The Coughlans believe a developer’s success is predicated on the ability to be dynamic, in addition to selecting smart sites. “We only go where we’re wanted,” Bob said, saying it’s a motto of sorts for the company. “If we can get 85-to-90 percent of the people in favor of a project that we’re proposing and we know we’re wanted, then we’re willing to invest the capital. This often times requires making changes to the projects as needed after public hearings.”
Much like Pally, Jim believes Long Island’s unique environment creates a compelling proposition for builders. “Even though the demographics of income and education are similar to other markets, it’s still very different due to its colloquialism,” he said. “At the end of the day, it’s an Island and you have to get on and off it, primarily at the western end. This creates a different mindset of how the market functions. A [New Village] wouldn’t have happened eight or nine years ago,” he added, noting transit-oriented options weren’t readily considered then.
Diversity in housing and developments with a wide range of bells and whistles are projects that have come to the forefront—these are areas where TRITEC excels. “You have to be a jack of all trades, or coordinate a lot of skills…to be in the development business,” Bob said.
Their coordination has paid off, especially since TRITEC’s projects are as diverse as they are impactful. In the Village of North Hills, the company’s partnership with Manhasset-based Castagna Realty helped create DealerTrack’s new 230,000-square-foot headquarters, which opened in July 2017. DealerTrack, a provider of dealership financing technologies, is one of the largest companies in the region and their new 10-acre home has been a plan in the making for nearly 14 years. The facility houses around 600 employees and boasts indoor basketball and volleyball courts, a walking trail and more 21st-century corporate amenities.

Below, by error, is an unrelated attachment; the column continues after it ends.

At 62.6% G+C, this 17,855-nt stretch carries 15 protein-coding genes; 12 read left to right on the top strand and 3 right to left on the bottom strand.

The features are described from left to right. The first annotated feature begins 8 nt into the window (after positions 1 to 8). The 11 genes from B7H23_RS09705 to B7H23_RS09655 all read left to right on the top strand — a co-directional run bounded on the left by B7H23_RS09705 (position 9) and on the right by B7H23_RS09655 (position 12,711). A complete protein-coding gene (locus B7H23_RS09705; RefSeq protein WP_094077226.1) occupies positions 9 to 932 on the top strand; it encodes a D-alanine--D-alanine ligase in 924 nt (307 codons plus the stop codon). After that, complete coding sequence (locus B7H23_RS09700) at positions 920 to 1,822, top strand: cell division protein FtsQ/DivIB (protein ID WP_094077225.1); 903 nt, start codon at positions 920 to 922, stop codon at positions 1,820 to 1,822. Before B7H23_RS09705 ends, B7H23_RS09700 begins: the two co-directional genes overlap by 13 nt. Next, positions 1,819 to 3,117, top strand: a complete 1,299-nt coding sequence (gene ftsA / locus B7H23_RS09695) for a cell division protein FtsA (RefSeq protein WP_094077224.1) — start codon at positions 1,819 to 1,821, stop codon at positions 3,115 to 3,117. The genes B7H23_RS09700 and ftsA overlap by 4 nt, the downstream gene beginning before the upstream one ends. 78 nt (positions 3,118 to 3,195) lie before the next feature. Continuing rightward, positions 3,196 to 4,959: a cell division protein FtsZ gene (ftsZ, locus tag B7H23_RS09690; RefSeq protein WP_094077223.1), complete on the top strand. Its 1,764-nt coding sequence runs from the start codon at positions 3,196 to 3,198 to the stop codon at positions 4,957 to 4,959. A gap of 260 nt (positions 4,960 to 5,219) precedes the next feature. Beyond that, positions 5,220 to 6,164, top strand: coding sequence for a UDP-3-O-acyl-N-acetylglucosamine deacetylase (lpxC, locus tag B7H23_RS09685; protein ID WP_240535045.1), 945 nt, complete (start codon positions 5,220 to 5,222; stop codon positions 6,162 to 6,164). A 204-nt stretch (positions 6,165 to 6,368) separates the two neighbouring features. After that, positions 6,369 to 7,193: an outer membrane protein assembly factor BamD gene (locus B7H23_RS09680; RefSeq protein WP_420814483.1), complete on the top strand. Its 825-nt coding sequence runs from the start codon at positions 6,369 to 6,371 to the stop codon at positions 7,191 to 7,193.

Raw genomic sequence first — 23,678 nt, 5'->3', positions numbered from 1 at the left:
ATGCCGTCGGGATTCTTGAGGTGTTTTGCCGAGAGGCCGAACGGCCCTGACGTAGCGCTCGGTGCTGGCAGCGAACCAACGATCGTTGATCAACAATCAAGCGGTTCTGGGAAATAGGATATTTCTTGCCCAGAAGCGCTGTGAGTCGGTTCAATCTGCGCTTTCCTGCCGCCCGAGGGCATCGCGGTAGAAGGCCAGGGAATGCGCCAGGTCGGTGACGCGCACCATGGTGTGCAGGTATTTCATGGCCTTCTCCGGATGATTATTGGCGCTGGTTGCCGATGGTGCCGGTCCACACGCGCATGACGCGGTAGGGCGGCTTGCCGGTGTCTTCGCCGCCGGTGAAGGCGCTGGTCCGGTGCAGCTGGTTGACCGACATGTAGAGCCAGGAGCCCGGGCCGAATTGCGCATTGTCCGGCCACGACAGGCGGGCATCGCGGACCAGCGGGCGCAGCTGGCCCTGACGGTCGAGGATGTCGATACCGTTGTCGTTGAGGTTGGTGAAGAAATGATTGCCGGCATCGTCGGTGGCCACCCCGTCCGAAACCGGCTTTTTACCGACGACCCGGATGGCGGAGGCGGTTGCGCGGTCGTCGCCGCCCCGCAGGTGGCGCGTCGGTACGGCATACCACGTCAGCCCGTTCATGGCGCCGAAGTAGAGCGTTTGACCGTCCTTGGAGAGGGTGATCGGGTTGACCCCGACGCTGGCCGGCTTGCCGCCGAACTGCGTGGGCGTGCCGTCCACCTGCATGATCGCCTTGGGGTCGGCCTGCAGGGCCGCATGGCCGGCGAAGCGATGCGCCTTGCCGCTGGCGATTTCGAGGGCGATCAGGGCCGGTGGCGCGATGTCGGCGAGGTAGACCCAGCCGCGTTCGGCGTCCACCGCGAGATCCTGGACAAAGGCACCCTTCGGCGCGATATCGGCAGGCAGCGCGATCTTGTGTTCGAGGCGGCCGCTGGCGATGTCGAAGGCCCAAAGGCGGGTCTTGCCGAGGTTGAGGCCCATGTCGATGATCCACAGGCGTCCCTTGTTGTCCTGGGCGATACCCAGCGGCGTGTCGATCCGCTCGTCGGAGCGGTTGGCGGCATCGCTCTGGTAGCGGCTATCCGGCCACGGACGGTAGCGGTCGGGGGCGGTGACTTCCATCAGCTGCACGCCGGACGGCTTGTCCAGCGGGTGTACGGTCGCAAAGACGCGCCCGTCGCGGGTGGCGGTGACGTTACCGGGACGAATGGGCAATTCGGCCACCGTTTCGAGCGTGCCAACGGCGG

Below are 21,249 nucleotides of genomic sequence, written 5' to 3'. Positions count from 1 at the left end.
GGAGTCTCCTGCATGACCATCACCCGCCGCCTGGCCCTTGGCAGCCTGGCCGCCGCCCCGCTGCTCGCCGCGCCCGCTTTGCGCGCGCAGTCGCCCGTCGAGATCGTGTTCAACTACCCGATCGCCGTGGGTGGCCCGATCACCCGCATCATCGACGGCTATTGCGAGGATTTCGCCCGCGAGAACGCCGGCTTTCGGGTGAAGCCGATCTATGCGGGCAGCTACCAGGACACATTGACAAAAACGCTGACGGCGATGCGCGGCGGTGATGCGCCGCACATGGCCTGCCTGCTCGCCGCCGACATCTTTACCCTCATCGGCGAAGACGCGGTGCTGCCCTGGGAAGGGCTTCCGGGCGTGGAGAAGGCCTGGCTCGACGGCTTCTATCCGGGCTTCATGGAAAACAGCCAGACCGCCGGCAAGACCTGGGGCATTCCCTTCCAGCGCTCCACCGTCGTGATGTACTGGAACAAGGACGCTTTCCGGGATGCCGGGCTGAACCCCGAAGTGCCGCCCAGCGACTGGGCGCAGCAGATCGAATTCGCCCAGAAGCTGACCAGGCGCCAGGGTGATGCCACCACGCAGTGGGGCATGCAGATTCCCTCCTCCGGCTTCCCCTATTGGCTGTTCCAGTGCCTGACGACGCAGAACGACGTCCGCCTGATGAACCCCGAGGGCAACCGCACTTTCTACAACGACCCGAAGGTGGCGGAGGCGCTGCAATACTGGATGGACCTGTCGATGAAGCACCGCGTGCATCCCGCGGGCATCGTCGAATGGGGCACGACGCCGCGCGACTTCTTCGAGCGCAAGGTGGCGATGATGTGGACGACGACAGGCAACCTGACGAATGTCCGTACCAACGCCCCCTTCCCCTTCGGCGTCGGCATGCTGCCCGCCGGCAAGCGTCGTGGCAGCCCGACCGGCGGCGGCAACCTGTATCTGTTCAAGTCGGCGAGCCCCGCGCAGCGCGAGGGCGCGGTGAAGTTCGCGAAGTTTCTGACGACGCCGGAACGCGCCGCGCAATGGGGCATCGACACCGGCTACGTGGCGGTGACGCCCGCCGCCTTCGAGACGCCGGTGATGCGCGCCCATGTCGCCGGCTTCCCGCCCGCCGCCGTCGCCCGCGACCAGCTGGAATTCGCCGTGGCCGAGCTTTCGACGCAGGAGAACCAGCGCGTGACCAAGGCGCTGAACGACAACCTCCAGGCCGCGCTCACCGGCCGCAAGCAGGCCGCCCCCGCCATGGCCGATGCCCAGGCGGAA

After working with New York State to secure tax breaks, the company has committed to remain in North Hills for at least 17 years due to a long-term lease agreement. At the time, Jim said via released statement that the “empowering investments from both the New York State Empire State Development Corp and the Nassau County IDA” serve as examples of the successes of public investment in local economic development efforts.
Further east in Suffolk County, TRITEC’s Ronkonkoma Hub is slated to breathe life into the community with 1,450 residential units and ample retail and office space to fill the remaining acreage. Long term plans for the 53-acre project also include shuttles between the LIRR station and MacArthur, promising to elevate the Town of Islip airport to a major transport hub.
That project, whose concept has been toyed with by policymakers for decades, may become the company’s crowning achievement. But for the brothers it is no swan song. “We’re hoping to make this the best project we’ve ever done, but we’re hopeful there’s more for us to do,” Jim said.
The brothers feel the changes in the market are positive and will help Long Island businesses attract employees more easily. As the tide of public opinion continues to turn in this direction, toward multifamily, they plan to keep pace. “The developers who are out here are becoming more active,” Jim said optimistically. “Even though it can be incredibly difficult, it is actually getting easier…We’ve always been a company to embrace change and it’s going to keep happening quicker and quicker,” Jim said. “As long as we can learn faster than the changes happen, we will continue to see growth and opportunities at TRITEC.”
Richard Murdocco is an award-winning columnist and adjunct professor in Stony Brook University’s public policy graduate program. He regularly writes and speaks about Long Island’s real estate development issues. More of his views can be found on thefoggiestidea.org or follow him on Twitter @thefoggiestidea. You can email Murdocco at Rich@TheFoggiestIdea.org.